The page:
Ink innovation in Gujarat factory

Flint made a statement of intent in packaging with a new plant in Savli, Vadodara. PrintWeek India discussed plans with Antoine Fady, CEO, Flint Group and Upal Roy, managing director, Flint India.

19 Feb 2013 | By Noel D'Cunha & Sachin Shardul

PrintWeek India (PWI): Tell us about this new plant in Savli, Vadodara?

Upal Roy (UR): This plant is all about catering to the needs of the customers and being closer to our customers. As you know most of the demand is in North and West India. 70% of the demand for liquid inks and inks for narrow web come from North and West India. We have a mother plant in South India, which is in Bengaluru. Keeping in mind the growing demands from customers we were running out of space and therefore decided to shift to the West. The objective was to be closer to customers and to setup a plant as per the guidelines which would provide international standard inks.

PWI: You already had a plant in Bengaluru. Was there a need to move from Bengaluru to here?

UR: Yes. As I said it takes time -  transit time from Bengaluru to the North is at least seven to eight days. From here, we can cater to 35%-40% of our customer base within three days, which is a significant reduction in transit time. The other reason is, Savli offers us the opportunity to expand our business, get more of our products to cater to the Indian market, especially the packaging market.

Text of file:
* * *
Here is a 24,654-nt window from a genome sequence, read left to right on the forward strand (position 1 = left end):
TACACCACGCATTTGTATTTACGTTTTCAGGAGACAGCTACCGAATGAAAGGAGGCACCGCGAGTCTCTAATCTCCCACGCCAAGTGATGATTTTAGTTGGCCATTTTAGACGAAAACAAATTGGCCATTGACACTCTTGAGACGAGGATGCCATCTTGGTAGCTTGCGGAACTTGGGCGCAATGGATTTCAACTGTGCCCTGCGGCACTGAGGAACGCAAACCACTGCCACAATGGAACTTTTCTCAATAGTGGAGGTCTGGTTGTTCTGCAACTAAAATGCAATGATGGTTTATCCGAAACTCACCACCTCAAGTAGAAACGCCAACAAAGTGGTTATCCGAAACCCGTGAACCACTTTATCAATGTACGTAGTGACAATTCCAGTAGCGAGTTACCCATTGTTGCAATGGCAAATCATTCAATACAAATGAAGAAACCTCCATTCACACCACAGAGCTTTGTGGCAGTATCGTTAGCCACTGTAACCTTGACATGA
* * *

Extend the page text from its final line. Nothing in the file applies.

PWI: So what happens to the plant in Bengaluru?

UR: For now, Bengaluru continues to operate, however we do not manufacture from this site. We have another facility in Hosur, about 40kms from Bengaluru which currently serves the South Indian market as well as Sri Lanka and again we will continue to operate from this site. There is, however, significant scope with the new facility given its increased capacity to better serve our markets and we continue to transition manufacturing to help improve our value proposition for customers

PWI: Will this plant be the mother plant in India?

UR: Yes. This will be the mother plant but we also have smaller mother plants like the one in Hosur. One thing is that the Hosur plant initially was the export unit, catering to the Sri Lankan market, but we later converted that into a local unit, which also exports. The Hosur plant will continue to cater the Sri Lankan as well as the South Indian markets. It will also act as a blending unit catering to South Indian customers.

PWI: In terms of capacity, how much do you produce in India?

UR: Given our current manufacturing capability - we certainly believe that we have enough capacity to cater to the Indian market for the foreseeable future.

 PWI: Will it also serve the market outside India?

UR: Our aim is to ultimately strengthen our position in India and its surrounding markets. This is the primary objective. But right now our first focus is on the Indian market.

PWI: Since you are not comfortable in sharing the numbers, I will put it this way. Was 2012 a satisfying year, in terms of volumes?

Antoine Fady (AF): There is always room for improvement however, we have done better given the recent transition from Bengaluru and have grown extensively over the last two years.

PWI: In terms of percentage, how much is that?

UR: We have witnessed double digit growth within the market.

PWI: In terms of printing, one thing that comes out very strongly is the enormous sense of ownership in the print plant particularly when we talk about ink kitchens. Do you manage ink kitchens in India?

UR: When you say ink kitchens, I assume you are talking about the ink management at the customer’s premises. Yes, we have been there for the last five to six years and last year we had a significant increase in that.